Fashion Jobs: Career Chat – Q & A with Professor Susan Roberton on Humber College’s Fashion Management and Promotions Program

Style Nine to Five - Fashion Jobs CanadaSusan speaking

Calling all fashionistas! Looking to make the move to try and break into the fashion industry? With a vast range of career options and an increasingly competitive market, how can you find and land your dream job? Professor Susan Roberton of the Humber College Fashion Management and Promotions program has the answers to all your questions, and outlines why a postgraduate degree may just be the platform you need to get started.

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Style Nine to Five: You’ve had a very successful career within the fashion industry working as a Wholesaler, Buyer, and Product Developer, how do you infuse this industry knowledge into the course content at Humber College?

Susan Roberton: I love to share my personal experiences with the students, the lessons that I have learned the hard way from my years in [the] industry. The ideal lecture is to teach the foundational knowledge from the textbooks and our other supplemental resources, and then layer on my own personal experiences with real world examples.  It makes the content easier to comprehend and I think more memorable for the student.  Because I worked in almost every aspect of the business, I can share my insights on a problem or topic from a variety of perspectives – how would the buyer solve this, where is the opportunity for the sales agent in this scenario, how would the manufacturer or importer relate to this?  Our industry is very fluid and if you can examine a problem from each stakeholders’ perspective, you have a much better chance of solving the issue successfully. For me it makes the classroom an extension of the industry and I hope it does for the students as well.

SNTF: What are your three fashion rules to live by?

SR: Number 1. I only wear what suits my body type first and foremost, so my rule would be to stay far away from trends if they don’t enhance what God gave you; Number 2. Decide what the focal point in your outfit is and make that element the “star” – is it all about your shoes, your accessories, the fit or fabric of what you are wearing or maybe it’s a strong colour statement? –  choose one element and let it tell your story; Number 3. When in doubt wear black, but add an interesting accessory, a broach, a necklace, a belt or bracelet, I get the most compliments on the broaches I layer onto my blazers or cardigans. They aren’t necessarily expensive or precious, but they are unique.

SNTF: What kind of education and skills would you say are necessary for people wanting to pursue a career in fashion?

SR: We are in a credentialed business environment these days, so employers are looking for skill and education. There is no one right way, but if you really want to get ahead in fashion you have to have an understanding of both the creative and the business side of things. You need both to really succeed, they go hand in hand, you can’t put together a great product range and then have no idea how to price it or market it, you have to have the ability to do the research, understand elements of fabric and colour and trend analysis as well as markup, merchandising and strategic planning. So in my opinion the program that offers you both knowledge in product and business is a great place to start, look for a curriculum that covers the business side of fashion with the tactile elements included. If you decide that the creative side is where you really want to focus your energy, then layer your design courses on top of the business acumen you have already learned.   The other area that is key for success is having solid excel skills, all employers are looking for this as it forms the base for every financial document in the industry. Entry level positions in corporate offices require students to have excellent excel and general computer skills, don’t underestimate that value of excel, it’s huge. If you are working in the marketing or promotions fields you will need to thoroughly maneuver your way through social media, and many employers love students to know photo shop and the various programs that support the more visual aspects of technology.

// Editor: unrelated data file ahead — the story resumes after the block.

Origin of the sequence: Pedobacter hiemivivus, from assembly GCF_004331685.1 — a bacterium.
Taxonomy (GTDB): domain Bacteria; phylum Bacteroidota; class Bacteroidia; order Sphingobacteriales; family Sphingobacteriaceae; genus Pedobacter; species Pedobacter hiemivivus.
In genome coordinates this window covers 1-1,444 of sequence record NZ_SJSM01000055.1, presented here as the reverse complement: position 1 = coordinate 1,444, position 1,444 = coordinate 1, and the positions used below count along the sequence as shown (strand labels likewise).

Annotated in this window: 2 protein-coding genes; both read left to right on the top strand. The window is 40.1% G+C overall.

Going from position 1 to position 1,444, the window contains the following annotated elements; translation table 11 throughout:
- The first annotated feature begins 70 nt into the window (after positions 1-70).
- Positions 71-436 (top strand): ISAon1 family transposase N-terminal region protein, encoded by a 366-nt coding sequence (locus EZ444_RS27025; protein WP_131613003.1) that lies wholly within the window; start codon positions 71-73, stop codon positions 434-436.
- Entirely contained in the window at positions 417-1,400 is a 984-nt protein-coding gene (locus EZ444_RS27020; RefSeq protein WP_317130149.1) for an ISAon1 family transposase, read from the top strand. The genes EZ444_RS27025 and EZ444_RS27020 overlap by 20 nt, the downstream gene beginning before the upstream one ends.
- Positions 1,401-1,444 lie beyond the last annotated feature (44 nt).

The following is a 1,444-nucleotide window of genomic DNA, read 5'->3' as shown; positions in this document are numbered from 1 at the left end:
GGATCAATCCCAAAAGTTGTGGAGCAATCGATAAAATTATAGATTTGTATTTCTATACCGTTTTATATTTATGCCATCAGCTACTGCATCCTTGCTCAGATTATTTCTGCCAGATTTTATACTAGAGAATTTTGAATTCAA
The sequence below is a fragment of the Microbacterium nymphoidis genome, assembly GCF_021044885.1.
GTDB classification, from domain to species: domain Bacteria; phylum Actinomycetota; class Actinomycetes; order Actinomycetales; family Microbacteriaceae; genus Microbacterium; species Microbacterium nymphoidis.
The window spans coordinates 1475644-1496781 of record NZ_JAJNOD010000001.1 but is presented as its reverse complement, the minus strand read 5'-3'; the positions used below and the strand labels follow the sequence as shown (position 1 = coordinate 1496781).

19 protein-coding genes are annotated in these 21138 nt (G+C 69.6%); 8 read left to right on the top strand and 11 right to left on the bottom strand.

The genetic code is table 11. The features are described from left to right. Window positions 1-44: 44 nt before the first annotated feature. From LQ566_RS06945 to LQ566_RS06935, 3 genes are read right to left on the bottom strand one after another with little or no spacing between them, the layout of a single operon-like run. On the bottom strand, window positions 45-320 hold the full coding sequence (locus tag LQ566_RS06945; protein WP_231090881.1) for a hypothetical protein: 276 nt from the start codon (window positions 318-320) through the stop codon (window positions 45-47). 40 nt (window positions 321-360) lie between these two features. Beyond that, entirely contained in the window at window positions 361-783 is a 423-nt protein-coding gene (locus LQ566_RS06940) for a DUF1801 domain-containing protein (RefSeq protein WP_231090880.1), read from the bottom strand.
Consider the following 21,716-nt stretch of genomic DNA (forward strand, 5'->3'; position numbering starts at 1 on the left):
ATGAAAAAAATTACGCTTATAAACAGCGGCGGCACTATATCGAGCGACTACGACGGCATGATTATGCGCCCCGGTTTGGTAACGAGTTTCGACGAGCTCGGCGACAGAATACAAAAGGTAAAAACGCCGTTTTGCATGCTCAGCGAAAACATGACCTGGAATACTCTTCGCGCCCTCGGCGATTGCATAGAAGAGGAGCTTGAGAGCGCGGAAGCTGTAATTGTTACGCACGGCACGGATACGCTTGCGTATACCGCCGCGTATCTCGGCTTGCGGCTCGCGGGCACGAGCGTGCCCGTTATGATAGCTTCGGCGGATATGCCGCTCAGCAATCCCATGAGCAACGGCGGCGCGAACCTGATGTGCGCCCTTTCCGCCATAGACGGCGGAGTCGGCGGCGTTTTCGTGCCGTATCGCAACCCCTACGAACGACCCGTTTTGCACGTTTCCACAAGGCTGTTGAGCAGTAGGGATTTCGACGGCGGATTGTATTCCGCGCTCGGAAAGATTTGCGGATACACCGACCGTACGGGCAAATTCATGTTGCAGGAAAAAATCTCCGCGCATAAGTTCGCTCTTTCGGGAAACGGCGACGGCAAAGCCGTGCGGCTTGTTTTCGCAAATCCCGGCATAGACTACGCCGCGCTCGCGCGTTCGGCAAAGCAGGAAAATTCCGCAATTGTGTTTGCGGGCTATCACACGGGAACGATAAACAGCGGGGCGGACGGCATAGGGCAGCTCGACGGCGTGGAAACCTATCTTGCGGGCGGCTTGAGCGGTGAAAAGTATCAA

SNTF: What careers will a postgraduate certificate in Fashion Management and Promotions prepare students for?

SR: We seem to have found a niche with a couple of key positions out there:  buying, planning, sales analysis – all positions in the corporate head office seem to be an area where our students are excelling. Also product development jobs where they are working closely with a design team. These positions are a great fit for our students as they are filling the role of a sales representative working on the business aspects with private label clients and the in house design teams. We also have many successful students in the wholesale sales field and in visual merchandising, both of these areas are growing in the Toronto area and we have a lot of interest from employers for our student talent.

SNTF: What types of projects can students anticipate to do when enrolled in the program at Humber?